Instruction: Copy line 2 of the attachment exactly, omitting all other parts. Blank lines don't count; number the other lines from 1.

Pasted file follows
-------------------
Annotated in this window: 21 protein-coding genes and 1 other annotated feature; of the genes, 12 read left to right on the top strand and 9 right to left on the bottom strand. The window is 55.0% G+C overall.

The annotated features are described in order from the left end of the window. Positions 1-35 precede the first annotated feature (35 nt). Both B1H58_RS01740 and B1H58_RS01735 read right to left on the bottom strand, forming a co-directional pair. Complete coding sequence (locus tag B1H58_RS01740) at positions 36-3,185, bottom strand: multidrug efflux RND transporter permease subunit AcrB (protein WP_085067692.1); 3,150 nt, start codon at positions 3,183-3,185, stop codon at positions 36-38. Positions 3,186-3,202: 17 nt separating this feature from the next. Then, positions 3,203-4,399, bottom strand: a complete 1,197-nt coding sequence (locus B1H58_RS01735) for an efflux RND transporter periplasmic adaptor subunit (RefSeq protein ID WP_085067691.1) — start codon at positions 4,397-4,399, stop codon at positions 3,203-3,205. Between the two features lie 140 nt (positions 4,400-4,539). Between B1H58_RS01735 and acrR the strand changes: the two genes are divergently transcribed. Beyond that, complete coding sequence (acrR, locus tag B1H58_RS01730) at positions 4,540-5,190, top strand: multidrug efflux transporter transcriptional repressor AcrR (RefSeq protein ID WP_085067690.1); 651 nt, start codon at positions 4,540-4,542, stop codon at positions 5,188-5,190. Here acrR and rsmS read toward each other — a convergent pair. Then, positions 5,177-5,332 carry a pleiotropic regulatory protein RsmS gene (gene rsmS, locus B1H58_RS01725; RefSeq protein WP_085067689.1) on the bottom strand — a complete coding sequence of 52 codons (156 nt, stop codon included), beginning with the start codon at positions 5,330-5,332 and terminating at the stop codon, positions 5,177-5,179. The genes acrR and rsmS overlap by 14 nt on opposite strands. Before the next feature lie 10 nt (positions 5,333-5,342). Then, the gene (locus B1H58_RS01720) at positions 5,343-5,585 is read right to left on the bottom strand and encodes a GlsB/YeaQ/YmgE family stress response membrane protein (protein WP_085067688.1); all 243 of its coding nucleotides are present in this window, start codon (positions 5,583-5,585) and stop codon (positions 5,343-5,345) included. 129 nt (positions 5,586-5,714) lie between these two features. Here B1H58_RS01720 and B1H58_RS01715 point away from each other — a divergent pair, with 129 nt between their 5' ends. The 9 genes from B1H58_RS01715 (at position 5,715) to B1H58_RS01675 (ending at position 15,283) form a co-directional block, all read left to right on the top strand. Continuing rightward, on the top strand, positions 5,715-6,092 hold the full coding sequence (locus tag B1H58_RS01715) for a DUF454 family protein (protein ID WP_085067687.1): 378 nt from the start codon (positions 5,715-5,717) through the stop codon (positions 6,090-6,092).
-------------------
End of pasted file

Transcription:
The annotated features are described in order from the left end of the window. Positions 1-35 precede the first annotated feature (35 nt). Both B1H58_RS01740 and B1H58_RS01735 read right to left on the bottom strand, forming a co-directional pair. Complete coding sequence (locus tag B1H58_RS01740) at positions 36-3,185, bottom strand: multidrug efflux RND transporter permease subunit AcrB (protein WP_085067692.1); 3,150 nt, start codon at positions 3,183-3,185, stop codon at positions 36-38. Positions 3,186-3,202: 17 nt separating this feature from the next. Then, positions 3,203-4,399, bottom strand: a complete 1,197-nt coding sequence (locus B1H58_RS01735) for an efflux RND transporter periplasmic adaptor subunit (RefSeq protein ID WP_085067691.1) — start codon at positions 4,397-4,399, stop codon at positions 3,203-3,205. Between the two features lie 140 nt (positions 4,400-4,539). Between B1H58_RS01735 and acrR the strand changes: the two genes are divergently transcribed. Beyond that, complete coding sequence (acrR, locus tag B1H58_RS01730) at positions 4,540-5,190, top strand: multidrug efflux transporter transcriptional repressor AcrR (RefSeq protein ID WP_085067690.1); 651 nt, start codon at positions 4,540-4,542, stop codon at positions 5,188-5,190. Here acrR and rsmS read toward each other — a convergent pair. Then, positions 5,177-5,332 carry a pleiotropic regulatory protein RsmS gene (gene rsmS, locus B1H58_RS01725; RefSeq protein WP_085067689.1) on the bottom strand — a complete coding sequence of 52 codons (156 nt, stop codon included), beginning with the start codon at positions 5,330-5,332 and terminating at the stop codon, positions 5,177-5,179. The genes acrR and rsmS overlap by 14 nt on opposite strands. Before the next feature lie 10 nt (positions 5,333-5,342). Then, the gene (locus B1H58_RS01720) at positions 5,343-5,585 is read right to left on the bottom strand and encodes a GlsB/YeaQ/YmgE family stress response membrane protein (protein WP_085067688.1); all 243 of its coding nucleotides are present in this window, start codon (positions 5,583-5,585) and stop codon (positions 5,343-5,345) included. 129 nt (positions 5,586-5,714) lie between these two features. Here B1H58_RS01720 and B1H58_RS01715 point away from each other — a divergent pair, with 129 nt between their 5' ends. The 9 genes from B1H58_RS01715 (at position 5,715) to B1H58_RS01675 (ending at position 15,283) form a co-directional block, all read left to right on the top strand. Continuing rightward, on the top strand, positions 5,715-6,092 hold the full coding sequence (locus tag B1H58_RS01715) for a DUF454 family protein (protein ID WP_085067687.1): 378 nt from the start codon (positions 5,715-5,717) through the stop codon (positions 6,090-6,092).